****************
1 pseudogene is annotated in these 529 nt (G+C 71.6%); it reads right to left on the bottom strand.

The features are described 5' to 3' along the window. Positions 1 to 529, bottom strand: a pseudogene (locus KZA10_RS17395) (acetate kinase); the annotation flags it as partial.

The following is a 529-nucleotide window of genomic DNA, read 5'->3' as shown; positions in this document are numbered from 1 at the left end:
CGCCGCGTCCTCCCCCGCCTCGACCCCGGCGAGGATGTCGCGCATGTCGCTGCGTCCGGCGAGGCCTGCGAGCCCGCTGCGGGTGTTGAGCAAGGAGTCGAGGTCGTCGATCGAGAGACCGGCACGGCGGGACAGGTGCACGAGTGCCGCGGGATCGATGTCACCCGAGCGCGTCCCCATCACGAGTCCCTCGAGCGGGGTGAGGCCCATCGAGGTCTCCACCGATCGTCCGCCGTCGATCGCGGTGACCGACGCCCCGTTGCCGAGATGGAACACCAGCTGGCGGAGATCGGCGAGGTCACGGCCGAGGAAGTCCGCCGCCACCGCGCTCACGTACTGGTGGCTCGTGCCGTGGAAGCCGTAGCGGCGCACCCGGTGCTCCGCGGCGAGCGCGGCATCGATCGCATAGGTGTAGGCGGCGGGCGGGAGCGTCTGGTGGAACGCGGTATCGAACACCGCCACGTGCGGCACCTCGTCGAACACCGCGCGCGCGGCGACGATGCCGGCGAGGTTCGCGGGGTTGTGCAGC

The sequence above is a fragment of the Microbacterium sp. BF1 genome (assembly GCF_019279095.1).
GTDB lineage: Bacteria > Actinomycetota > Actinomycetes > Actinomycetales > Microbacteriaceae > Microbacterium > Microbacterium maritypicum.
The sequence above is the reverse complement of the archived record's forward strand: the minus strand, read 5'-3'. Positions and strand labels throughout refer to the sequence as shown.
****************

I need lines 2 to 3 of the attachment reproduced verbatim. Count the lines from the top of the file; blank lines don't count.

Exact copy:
The features are described 5' to 3' along the window. Positions 1 to 529, bottom strand: a pseudogene (locus KZA10_RS17395) (acetate kinase); the annotation flags it as partial.

The following is a 529-nucleotide window of genomic DNA, read 5'->3' as shown; positions in this document are numbered from 1 at the left end: